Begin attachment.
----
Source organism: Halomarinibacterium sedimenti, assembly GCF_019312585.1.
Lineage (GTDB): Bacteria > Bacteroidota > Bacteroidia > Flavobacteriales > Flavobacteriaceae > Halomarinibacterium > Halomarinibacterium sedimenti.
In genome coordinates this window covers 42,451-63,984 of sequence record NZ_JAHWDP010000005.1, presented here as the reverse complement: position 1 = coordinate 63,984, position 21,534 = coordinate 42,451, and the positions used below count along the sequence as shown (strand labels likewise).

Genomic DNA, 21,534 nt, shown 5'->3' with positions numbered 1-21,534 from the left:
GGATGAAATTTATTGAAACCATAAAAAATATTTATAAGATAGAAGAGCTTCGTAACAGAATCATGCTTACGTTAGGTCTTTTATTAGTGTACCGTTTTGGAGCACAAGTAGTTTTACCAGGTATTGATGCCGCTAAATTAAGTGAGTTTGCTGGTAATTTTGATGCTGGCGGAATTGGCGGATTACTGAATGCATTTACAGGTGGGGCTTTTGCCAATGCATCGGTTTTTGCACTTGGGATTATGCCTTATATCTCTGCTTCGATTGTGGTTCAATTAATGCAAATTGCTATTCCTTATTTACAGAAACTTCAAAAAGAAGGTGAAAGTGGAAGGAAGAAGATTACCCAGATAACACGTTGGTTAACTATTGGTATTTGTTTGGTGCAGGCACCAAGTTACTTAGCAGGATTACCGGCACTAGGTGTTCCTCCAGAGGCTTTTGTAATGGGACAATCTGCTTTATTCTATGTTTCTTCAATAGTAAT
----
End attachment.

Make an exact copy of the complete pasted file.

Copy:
Source organism: Halomarinibacterium sedimenti, assembly GCF_019312585.1.
Lineage (GTDB): Bacteria > Bacteroidota > Bacteroidia > Flavobacteriales > Flavobacteriaceae > Halomarinibacterium > Halomarinibacterium sedimenti.
In genome coordinates this window covers 42,451-63,984 of sequence record NZ_JAHWDP010000005.1, presented here as the reverse complement: position 1 = coordinate 63,984, position 21,534 = coordinate 42,451, and the positions used below count along the sequence as shown (strand labels likewise).

Genomic DNA, 21,534 nt, shown 5'->3' with positions numbered 1-21,534 from the left:
GGATGAAATTTATTGAAACCATAAAAAATATTTATAAGATAGAAGAGCTTCGTAACAGAATCATGCTTACGTTAGGTCTTTTATTAGTGTACCGTTTTGGAGCACAAGTAGTTTTACCAGGTATTGATGCCGCTAAATTAAGTGAGTTTGCTGGTAATTTTGATGCTGGCGGAATTGGCGGATTACTGAATGCATTTACAGGTGGGGCTTTTGCCAATGCATCGGTTTTTGCACTTGGGATTATGCCTTATATCTCTGCTTCGATTGTGGTTCAATTAATGCAAATTGCTATTCCTTATTTACAGAAACTTCAAAAAGAAGGTGAAAGTGGAAGGAAGAAGATTACCCAGATAACACGTTGGTTAACTATTGGTATTTGTTTGGTGCAGGCACCAAGTTACTTAGCAGGATTACCGGCACTAGGTGTTCCTCCAGAGGCTTTTGTAATGGGACAATCTGCTTTATTCTATGTTTCTTCAATAGTAAT